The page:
NASA is preparing to say goodbye to the spacecraft tasked with giving us some of the closest observations to the surface of Mars.
10+ years later first announcedthe InSight lander will remain silent for the next few weeks.
NASA says its power-generating capacity has now reached the end of its life as a lot of wind dust is now falling on its solar panels.
It’s been stationed on Mars since 2018, when the little craft was enduring “Seven Minutes of Horror” Descend to the surface of the mysterious Red Planet (though, thanks to InSight, a little less now) the Red Planet.
Sky News looks back at some of its best moments – and how its four-year mission will end.
First selfie on Mars
A few years ago, Google estimated that nearly 100 million selfies were taken every day, using data on people’s photo-taking habits.
But only one has been captured on Mars.
After successfully completing the 300 million-mile journey, the InSight rover used a camera attached to its robotic arm to beam a picture from the Elysium Planitia region all the way back to Earth.
It marked NASA’s eighth successful landing on Mars, enduring temperatures of up to 1,500 degrees Celsius and sparking frenzied celebrations by teams on the ground.
Sounds like “Marsquake”
InSight’s seismic monitors recorded the faint rumble about five months after landing on Mars.
NASA scientists concluded that it came from within Earth, calling it a “Marsquake.”
It is so faint that it would hardly be recorded if it happened on Earth, and is caused by the cooling and shrinking process of Earth (Mars doesn’t have any tectonic plates).
NASA said the recording opens up a new field of research in “Mars seismology,” which could help learn more about how rocky planets, including Earth, formed.
red planet wind season
Further tremors were detected in April 2021, but more uncertainty surrounds these.
They are believed to have originated in a place called Cerberus Fossae, and they are thought to be caused by the sudden release of unexplained energy from the interior of the planet.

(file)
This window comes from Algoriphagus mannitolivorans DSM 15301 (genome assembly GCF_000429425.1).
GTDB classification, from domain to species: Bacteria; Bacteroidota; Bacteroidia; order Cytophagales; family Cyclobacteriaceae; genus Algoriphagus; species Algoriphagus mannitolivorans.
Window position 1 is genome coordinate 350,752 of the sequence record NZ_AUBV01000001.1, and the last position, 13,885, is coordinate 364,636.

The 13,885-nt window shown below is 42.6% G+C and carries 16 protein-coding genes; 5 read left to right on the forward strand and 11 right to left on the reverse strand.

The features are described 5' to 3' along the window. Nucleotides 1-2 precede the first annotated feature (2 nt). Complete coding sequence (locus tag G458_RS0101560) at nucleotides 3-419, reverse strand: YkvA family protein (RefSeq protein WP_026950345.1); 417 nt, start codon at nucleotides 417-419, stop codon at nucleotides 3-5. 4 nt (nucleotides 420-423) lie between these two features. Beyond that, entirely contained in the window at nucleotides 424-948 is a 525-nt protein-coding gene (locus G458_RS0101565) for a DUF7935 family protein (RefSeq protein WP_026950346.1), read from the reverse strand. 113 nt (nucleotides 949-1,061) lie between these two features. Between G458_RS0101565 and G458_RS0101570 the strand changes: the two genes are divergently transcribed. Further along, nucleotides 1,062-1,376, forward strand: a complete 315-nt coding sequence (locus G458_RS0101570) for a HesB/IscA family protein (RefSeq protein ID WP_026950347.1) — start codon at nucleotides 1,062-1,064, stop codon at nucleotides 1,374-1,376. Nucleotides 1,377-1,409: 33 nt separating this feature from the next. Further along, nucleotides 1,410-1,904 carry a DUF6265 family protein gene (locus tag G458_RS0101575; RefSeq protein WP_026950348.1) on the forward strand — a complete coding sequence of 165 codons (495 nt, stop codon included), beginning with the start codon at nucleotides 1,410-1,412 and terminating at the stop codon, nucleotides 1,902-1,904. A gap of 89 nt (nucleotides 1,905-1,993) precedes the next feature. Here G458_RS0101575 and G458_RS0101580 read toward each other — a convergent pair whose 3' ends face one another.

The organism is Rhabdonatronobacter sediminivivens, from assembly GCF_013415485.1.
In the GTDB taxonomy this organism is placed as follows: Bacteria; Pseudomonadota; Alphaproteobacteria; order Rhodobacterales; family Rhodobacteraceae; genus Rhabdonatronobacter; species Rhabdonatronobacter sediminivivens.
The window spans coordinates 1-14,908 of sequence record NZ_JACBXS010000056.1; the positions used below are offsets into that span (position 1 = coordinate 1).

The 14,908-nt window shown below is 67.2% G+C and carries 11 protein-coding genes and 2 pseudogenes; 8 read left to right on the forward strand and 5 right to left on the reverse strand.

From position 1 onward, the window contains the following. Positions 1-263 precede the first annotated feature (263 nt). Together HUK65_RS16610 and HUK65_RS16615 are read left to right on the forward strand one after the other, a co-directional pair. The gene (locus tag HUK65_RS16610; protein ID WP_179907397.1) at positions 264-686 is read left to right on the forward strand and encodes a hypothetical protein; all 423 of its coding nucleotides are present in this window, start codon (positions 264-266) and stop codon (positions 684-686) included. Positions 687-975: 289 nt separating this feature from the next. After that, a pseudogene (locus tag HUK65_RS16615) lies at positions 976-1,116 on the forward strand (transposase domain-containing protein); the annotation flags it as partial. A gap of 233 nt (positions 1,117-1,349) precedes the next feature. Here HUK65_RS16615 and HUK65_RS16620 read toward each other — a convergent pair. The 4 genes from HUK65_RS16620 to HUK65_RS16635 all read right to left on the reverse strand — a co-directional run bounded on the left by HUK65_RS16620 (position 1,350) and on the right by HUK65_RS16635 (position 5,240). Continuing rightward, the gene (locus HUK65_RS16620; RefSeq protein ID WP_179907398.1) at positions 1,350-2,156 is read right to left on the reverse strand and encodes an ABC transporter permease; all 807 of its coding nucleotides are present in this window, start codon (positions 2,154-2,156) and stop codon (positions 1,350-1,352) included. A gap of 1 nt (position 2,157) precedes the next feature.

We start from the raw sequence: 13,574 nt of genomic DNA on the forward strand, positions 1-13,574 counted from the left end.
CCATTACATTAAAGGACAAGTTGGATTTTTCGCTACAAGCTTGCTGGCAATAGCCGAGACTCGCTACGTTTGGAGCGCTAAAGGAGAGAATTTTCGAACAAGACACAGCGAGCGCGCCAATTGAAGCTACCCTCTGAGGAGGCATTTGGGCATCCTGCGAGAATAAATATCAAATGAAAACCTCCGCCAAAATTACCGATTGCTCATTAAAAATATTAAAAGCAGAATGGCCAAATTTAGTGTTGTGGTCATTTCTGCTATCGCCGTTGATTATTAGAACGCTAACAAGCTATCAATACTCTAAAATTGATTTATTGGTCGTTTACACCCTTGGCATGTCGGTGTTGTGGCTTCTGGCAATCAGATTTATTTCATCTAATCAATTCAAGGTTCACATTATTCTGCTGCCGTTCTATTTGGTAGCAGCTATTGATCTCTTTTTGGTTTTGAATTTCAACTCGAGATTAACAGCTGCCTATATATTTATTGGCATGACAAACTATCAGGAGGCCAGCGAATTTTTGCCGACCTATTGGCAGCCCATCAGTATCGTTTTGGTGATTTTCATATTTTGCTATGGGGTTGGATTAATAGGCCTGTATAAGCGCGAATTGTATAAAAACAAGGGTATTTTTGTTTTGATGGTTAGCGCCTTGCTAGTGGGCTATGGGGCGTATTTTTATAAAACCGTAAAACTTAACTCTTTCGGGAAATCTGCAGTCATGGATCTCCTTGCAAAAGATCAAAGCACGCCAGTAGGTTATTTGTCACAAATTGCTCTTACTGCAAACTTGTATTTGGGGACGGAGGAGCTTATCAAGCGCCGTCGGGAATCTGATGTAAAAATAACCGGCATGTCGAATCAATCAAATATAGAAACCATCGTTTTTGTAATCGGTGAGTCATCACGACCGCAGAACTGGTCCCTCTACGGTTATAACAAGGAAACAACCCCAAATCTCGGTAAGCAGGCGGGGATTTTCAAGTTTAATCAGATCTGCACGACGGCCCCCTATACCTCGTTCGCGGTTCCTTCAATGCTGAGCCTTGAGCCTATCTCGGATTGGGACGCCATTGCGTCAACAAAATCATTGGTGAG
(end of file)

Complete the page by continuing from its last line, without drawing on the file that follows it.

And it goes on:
The previous quakes had been recorded for some time, which led NASA to conclude that quakes are often overshadowed by Mars’ seasons of particularly strong winds.
Winds on Mars can reach north of 70 miles per hour, making enough noise to completely mask some of the shaking.
Meteoroid leaves impact crater
On Christmas Eve last year, InSight felt the ground shake again — but this time from a meteoroid impact.
NASA only discovered last month that it was a meteoroid, not another tremor, after cameras mounted on the agency’s Mars Reconnaissance Orbiter spotted a sizable crater on Earth.
It is believed to be one of the largest craters ever formed anywhere in the solar system, and InSight proved to be the key to the “unprecedented” discovery.
“This is an exciting time in geological history — we have to see it with our own eyes,” said Ingrid Daubar, head of the InSight mission impact science working group.
How the InSight mission will end
One of the most important things to do is to ensure that all data collected by InSight is saved.
For example, its seismological data will be stored alongside other seismic information from the Apollo lunar missions for continued research, which may continue to aid future discoveries.
InSight will still collect data for now—but most of its equipment (except the most sensitive seismograph sensors) has been shut down in order to maintain power.
When InSight misses two consecutive communications sessions with a NASA spacecraft orbiting Mars, the mission will be declared over, and there will be no heroic rescue mission to reconnect.
Goodbye, little insight, you are now at the mercy of Mars.